They were my Six on Saturday, a meme originally started by The Propagator. For more Sixes on Saturday, from all around the world, head over to the blog of the current Six on Saturday host, Jim. Talking of memes, I’d always thought ‘meme’ was pronounced ‘me-me’ until my sister corrected me the other month, guffawing at my total lack of street cred. It was a tad embarrassing.

Six on Saturday: hopeful signs (31 December 2022)

At this time of year the garden can sometimes seem a rather dreary place, especially after endless days of rain. Although we’ve made it past the shortest day spring seems a long way off. The borders are sodden and bare, the gravel path has become both muddy and puddly and let’s not mention the lawn. Actually, no. Let’s mention the lawn because, despite resembling something of a quagmire in places, there are hopeful signs of brighter and more colourful things to come.

1. Behold… some of the Crocus that were planted in the lawn a few winters ago have begun to emerge.

2. And while it’ll be a little while until the Crocus go all floral, the first of the flower buds on the Viburnum tinus ‘Eve Price’ have begun to open.

3. Over near the bird feeding station there are more signs of hopeful stirrings. After a slightly disappointing performance flower-wise last spring I’m hoping the Hellebores will put on a better show in 2023.

4. Talking of the bird feeder station, I purchased a new ‘squirrel proof’ feeder yesterday after growing weary of two grey squirrels polishing off the sunflower hearts. Alas, the sparrows aren’t impressed and have given it a wide berth so far. Hopefully they’ll brave it in time. And the squirrels? Annoyingly, they haven’t visited since it was put up, depriving me of any opportunity to (hopefully) gloat.

5. While squirrels can be a nuisance, they can also be irritatingly cute at times. However, they’re not as cute as a felted mouse tucked up in a walnut shell with a stocking. Yes, it’s another new Christmas tree decoration.

6. And finally… the Violas seem to be doing okay so far, with no sign of the black spot-like disease that a batch suffered from a few winters ago. I may have mentioned this before but Violas are my most favourite of plants, especially during gloomy winter days.

They were my Six on Saturday, a meme originally started by The Propagator. For more Sixes on Saturday, from all around the world, head over to the blog of the current Six on Saturday host, Jim.

I’m probably going to be taking a short break from Six on Saturday blogging to focus on studying and exam revision during January. However, I’ll still be stopping by and enjoying SoS posts and I’ll definitely be back in the second week of February. In the meantime, all the very best for the New Year.

Six on Saturday (5 March 2022)

This time last year I’d tidied up my paths, sown some seeds, cleaned the mini greenhouse and given the lawn a trim. I’ve done none of those tasks yet; I’m feeling oddly unmotivated for some reason. However, I did acquire a few bags of peat free compost last Sunday in readiness for sowing this and that. I just need to work out what this and that will be, which leads me swiftly to my first Six on Saturday…

1. Packets of seeds. I’ve yet to look through this lot, mostly collected from the Garden News magazine together with a few recent purchases and some seed collected from the garden. I need to be ruthless, choosing just a dozen varieties or so to… err… sow.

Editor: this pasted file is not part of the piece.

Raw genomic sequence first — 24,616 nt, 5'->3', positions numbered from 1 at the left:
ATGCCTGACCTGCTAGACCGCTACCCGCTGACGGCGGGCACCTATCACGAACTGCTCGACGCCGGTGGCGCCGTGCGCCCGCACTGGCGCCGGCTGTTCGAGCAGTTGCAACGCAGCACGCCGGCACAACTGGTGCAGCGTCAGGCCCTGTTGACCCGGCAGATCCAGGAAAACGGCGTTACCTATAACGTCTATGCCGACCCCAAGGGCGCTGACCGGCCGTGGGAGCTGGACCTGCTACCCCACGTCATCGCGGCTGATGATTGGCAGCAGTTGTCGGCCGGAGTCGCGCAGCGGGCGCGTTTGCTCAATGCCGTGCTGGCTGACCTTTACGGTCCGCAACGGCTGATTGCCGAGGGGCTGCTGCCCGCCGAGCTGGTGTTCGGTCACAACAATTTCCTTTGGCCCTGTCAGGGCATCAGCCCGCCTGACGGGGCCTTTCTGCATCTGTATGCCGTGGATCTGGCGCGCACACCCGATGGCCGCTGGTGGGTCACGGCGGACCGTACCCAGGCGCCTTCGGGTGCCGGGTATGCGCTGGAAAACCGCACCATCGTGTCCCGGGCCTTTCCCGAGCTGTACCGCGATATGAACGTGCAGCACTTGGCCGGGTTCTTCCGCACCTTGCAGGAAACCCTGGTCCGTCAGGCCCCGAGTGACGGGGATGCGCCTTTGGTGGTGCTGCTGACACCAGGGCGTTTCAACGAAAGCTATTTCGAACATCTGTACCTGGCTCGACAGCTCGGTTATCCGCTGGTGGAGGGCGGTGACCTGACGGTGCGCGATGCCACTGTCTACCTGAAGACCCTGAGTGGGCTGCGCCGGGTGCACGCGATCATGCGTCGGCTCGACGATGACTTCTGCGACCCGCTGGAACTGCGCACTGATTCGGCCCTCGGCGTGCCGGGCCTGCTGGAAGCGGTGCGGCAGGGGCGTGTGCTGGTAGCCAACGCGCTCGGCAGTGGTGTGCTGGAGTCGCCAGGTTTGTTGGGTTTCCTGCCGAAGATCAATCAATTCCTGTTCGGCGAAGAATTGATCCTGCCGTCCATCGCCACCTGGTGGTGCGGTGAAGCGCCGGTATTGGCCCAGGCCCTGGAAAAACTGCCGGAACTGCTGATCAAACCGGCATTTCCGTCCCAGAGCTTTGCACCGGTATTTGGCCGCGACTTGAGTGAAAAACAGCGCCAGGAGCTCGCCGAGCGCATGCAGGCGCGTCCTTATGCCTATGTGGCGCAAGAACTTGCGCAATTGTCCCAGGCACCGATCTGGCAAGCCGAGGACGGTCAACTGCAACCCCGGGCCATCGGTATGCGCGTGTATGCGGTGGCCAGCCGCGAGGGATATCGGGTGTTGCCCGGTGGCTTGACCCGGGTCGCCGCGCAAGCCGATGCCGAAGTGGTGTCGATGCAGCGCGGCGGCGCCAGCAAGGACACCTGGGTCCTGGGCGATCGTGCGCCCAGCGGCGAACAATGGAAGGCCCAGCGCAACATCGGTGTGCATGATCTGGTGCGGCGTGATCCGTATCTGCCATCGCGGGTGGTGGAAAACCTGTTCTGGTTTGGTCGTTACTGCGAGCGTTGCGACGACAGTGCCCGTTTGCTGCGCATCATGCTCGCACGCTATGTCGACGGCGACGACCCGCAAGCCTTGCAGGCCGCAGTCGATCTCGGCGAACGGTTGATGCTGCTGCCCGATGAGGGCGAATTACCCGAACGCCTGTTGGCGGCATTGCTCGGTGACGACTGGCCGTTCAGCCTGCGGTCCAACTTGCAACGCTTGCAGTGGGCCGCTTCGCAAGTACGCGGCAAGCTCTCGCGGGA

2. A while back I featured the rounded foliage of Cyclamen coum. Well, it has finally bloomed and fingers crossed it’ll spread about a bit in time.

3. Not too far away these Crocus are flowering. I have a feeling they might be a batch planted back in 2020 – something of a miracle as they usually vanish, never to be seen again. It’s surprising what a difference a bit of sun makes, barely open one minute and then full on dazzleage…

4. Dangling above the Crocuses are the feathery seedheads of Clematis ‘Freckles’ looking all yellow and shimmery in the sun earlier in the week.

5. Over on the other side of the garden, near the mini wildlife pond, are a few more Crocuses and this old Hyacinth that has reappeared each spring for several years now.

6. And finally… a Primula elatior (Oxlip) that grows near the pond. I keep meaning to split it. Maybe I’ll get around to it this time.

They were my Six on Saturday. For more Sixes on Saturday, from all around the world, take a look at the site of the chap who started it all over at Right, I’m off to write a strongly worded letter to Channel 5 for bringing about the demise of Neighbours, the long running fly-on-the-wall documentary about the residents of a street in the suburbs of Melbourne, Australia. Teatimes will never be the same again after this summer.

Six on Saturday (12 February 2022)

All of a sudden the garden is waking up. After many weeks of struggling to find at least one pleasingly picturesque ‘featured image’ for these Six on Saturdays that wasn’t a Viola, I found myself spoilt for choice today. Have I gone for the correct one? Hmm, I don’t know…

1. I very nearly went for this Iris, reticulata ‘Alida.’ Many of the feathery pale blue beauties started their lives in pots back in 2020 and 2021 before being moved to the borders. They’re one of my favourites but, alas, also popular with the slimy plant assassins of the night.

2. While spring flowering bulbs usually do pretty well, I don’t tend to have much success with the summer flowering lot. Undeterred, I’m having another go, this time with these Gladioli.

3. I have a feeling this Narcissus may also have been a Wilko purchase. Possibly ‘Martinette,’ like the ‘Tête-à-tête’ that featured last week it seems a tad early.